You didn't pay attention. This is all about the four ranges and zone cancellation. The SD techniques are full of manipulations and fourth range constituents. Many ways to freestyle and you need to spend time in all four ranges. It depends on how the person opposite you is. Different strategies for different sizes and strength factors.

Manipulations are difficult unless the person has been set up. Why is this so important? The techniques use manipulations (at least a large number) for dimensional zone controll. Tournaments by and large do not allow manipulations such as shown in the self defense teks.

The offensive teks such as B4aHr etc, are self defense friendly and as tournament friendly as AK can be unless you are only using the first 3 ranges. That is basically what you are talking about in reference to tkd and boxing. That and some folks who are limited in the freestyle game by either commericial teachers and/or commercial events.

To use Sd teks in an equal combative situation (which you should not be in anyways but good to practice in) pick a technique and learn what, why and how it controls the person. Where each strike ends a new one begins etc. If you understand that then you will know in order to train your muclse memory it will take time. Sometimes the intent of the movement isn't what you always thought is was.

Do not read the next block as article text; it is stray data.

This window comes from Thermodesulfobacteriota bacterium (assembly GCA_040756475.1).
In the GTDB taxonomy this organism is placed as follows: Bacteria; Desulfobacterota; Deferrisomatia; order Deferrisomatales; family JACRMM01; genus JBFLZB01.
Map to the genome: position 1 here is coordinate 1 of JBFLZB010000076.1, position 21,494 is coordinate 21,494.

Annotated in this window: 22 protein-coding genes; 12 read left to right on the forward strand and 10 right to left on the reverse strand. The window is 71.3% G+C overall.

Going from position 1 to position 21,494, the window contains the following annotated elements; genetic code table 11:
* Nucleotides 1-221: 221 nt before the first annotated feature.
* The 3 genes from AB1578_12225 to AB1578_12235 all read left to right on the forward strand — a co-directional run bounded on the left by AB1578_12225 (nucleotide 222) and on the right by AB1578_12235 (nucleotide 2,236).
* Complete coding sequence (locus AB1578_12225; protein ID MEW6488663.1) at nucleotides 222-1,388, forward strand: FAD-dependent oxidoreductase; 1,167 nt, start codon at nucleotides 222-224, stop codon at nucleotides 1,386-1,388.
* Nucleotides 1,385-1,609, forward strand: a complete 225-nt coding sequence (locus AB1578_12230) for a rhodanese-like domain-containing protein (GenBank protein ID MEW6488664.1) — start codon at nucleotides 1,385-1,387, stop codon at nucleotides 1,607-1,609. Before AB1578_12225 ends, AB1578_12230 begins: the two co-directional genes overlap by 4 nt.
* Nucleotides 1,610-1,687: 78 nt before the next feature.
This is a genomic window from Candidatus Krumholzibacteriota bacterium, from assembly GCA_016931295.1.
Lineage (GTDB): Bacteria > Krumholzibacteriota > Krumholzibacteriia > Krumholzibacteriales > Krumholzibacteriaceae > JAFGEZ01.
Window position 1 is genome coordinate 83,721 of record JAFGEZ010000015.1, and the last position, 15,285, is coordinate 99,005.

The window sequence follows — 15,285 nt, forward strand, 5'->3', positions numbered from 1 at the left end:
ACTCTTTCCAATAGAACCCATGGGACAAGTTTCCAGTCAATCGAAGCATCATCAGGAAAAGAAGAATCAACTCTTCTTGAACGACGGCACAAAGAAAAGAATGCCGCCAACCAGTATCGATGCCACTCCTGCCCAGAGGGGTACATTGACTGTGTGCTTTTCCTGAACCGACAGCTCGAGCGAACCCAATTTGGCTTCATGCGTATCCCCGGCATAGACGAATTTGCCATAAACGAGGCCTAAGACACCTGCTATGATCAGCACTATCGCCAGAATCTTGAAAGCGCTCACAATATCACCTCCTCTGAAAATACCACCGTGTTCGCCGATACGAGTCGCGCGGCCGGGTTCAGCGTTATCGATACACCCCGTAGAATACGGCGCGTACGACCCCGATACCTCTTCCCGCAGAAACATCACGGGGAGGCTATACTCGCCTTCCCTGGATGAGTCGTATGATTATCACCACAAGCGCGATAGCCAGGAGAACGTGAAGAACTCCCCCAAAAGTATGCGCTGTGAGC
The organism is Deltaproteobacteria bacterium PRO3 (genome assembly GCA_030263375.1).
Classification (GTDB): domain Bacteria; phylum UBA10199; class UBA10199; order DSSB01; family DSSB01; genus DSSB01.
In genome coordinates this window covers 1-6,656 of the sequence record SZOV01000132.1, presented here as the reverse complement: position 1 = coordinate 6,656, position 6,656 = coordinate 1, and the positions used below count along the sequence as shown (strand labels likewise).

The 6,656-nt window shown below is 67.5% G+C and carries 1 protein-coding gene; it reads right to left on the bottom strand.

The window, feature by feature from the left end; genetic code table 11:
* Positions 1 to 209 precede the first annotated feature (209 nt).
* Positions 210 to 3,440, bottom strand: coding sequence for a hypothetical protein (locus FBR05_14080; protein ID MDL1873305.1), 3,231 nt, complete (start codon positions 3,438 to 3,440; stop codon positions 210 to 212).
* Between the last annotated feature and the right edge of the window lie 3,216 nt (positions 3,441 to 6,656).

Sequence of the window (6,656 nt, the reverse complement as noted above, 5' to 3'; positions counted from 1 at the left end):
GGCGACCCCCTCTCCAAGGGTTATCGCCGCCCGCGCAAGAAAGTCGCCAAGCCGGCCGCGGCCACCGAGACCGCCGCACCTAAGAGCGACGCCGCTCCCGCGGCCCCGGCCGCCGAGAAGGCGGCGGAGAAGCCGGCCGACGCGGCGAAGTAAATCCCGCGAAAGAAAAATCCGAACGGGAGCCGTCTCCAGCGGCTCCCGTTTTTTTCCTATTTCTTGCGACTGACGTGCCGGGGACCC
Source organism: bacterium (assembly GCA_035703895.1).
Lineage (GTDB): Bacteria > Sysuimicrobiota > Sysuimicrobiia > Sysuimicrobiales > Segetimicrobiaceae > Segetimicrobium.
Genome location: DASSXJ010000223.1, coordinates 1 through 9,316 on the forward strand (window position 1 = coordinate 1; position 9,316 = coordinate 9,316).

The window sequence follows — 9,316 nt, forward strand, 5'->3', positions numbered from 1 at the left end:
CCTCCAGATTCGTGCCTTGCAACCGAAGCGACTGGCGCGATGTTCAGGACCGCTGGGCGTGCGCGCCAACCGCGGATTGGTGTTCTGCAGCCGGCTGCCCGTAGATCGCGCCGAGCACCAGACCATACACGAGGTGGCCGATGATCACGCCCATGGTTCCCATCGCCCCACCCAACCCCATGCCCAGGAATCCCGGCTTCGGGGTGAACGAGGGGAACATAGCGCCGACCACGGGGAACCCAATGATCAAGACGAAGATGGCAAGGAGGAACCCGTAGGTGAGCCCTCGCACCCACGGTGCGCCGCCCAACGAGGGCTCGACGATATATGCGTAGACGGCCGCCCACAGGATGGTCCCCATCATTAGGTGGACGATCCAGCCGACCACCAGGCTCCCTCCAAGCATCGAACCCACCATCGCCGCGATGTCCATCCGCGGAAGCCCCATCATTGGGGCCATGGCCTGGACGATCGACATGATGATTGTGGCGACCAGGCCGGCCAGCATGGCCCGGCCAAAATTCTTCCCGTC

Pros in here for me to say anything. I think I'll just sit back , and learn. Where's my notebook?:confused:
 
I think I understand what Mr yahoo is saying and asking and it sounds similar to a thread I started a couple months back (The Sparring Debate). My main question wasn't so much about point fighting or continuous fighting, but rather "why is it so hard to do 'techniques' when sparring? AND, how can we better practice our sparring so that techniques can start to flow?"

My major observation about the sparring I've done is that it is always two "karate" guys (or TKD, JKD, etc) fighting each other. And when two "karate" guys fight, we fight like "karate" guys backknuckles, reverse punches, side kicks, roundhouse kicks, ridgehands, etc. It's damn hard to try and do anything but "avoid/evade" when a skilled and fast fighter is coming at you using these weapons. Thta's why the usual defense is very basic.

My idea is to practice sparring like this: One guy is the karate guy and the other is the street fighter. The street fighter is not allowed to do any kenpo. This doesn't mean he can't fight with skills, but that his skills should be limited to those of the average non-martial artist. he should fight like a boxer, or wrestler or tough guy, etc. There must be a high level of trust and control between the two fighters obviously, but this way you can get a better feel of fighting with someone who isn't using all the same tricks. Then again, if you are good enough to really stomp another martial artist doing "karate vs karate" sparring, you are probably light years ahead in the game.

"That's all I got to say about that," F. Gump